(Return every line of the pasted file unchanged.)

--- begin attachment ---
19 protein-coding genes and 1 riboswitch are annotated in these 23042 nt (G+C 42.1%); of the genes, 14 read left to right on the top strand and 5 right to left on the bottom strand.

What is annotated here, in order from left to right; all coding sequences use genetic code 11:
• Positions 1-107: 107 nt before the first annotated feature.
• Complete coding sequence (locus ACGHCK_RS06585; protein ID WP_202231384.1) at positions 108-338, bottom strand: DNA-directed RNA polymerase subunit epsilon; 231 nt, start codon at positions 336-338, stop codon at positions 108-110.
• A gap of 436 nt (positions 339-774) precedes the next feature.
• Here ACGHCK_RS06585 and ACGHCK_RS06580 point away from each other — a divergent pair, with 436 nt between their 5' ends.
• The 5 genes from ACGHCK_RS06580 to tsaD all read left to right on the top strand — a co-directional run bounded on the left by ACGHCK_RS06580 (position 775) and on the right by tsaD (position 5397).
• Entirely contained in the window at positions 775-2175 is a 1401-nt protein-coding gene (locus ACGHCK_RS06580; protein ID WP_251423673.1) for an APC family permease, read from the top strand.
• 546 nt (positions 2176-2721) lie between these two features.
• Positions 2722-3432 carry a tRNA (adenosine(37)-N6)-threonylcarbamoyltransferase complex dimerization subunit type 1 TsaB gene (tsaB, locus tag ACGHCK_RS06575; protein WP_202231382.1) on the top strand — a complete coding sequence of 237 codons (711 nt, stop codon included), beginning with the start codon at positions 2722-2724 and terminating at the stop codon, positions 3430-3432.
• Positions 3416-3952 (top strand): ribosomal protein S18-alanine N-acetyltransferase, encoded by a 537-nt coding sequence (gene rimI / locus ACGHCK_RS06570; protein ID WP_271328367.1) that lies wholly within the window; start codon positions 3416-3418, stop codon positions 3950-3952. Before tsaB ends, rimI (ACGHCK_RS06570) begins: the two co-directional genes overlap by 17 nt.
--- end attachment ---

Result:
19 protein-coding genes and 1 riboswitch are annotated in these 23042 nt (G+C 42.1%); of the genes, 14 read left to right on the top strand and 5 right to left on the bottom strand.

What is annotated here, in order from left to right; all coding sequences use genetic code 11:
• Positions 1-107: 107 nt before the first annotated feature.
• Complete coding sequence (locus ACGHCK_RS06585; protein ID WP_202231384.1) at positions 108-338, bottom strand: DNA-directed RNA polymerase subunit epsilon; 231 nt, start codon at positions 336-338, stop codon at positions 108-110.
• A gap of 436 nt (positions 339-774) precedes the next feature.
• Here ACGHCK_RS06585 and ACGHCK_RS06580 point away from each other — a divergent pair, with 436 nt between their 5' ends.
• The 5 genes from ACGHCK_RS06580 to tsaD all read left to right on the top strand — a co-directional run bounded on the left by ACGHCK_RS06580 (position 775) and on the right by tsaD (position 5397).
• Entirely contained in the window at positions 775-2175 is a 1401-nt protein-coding gene (locus ACGHCK_RS06580; protein ID WP_251423673.1) for an APC family permease, read from the top strand.
• 546 nt (positions 2176-2721) lie between these two features.
• Positions 2722-3432 carry a tRNA (adenosine(37)-N6)-threonylcarbamoyltransferase complex dimerization subunit type 1 TsaB gene (tsaB, locus tag ACGHCK_RS06575; protein WP_202231382.1) on the top strand — a complete coding sequence of 237 codons (711 nt, stop codon included), beginning with the start codon at positions 2722-2724 and terminating at the stop codon, positions 3430-3432.
• Positions 3416-3952 (top strand): ribosomal protein S18-alanine N-acetyltransferase, encoded by a 537-nt coding sequence (gene rimI / locus ACGHCK_RS06570; protein ID WP_271328367.1) that lies wholly within the window; start codon positions 3416-3418, stop codon positions 3950-3952. Before tsaB ends, rimI (ACGHCK_RS06570) begins: the two co-directional genes overlap by 17 nt.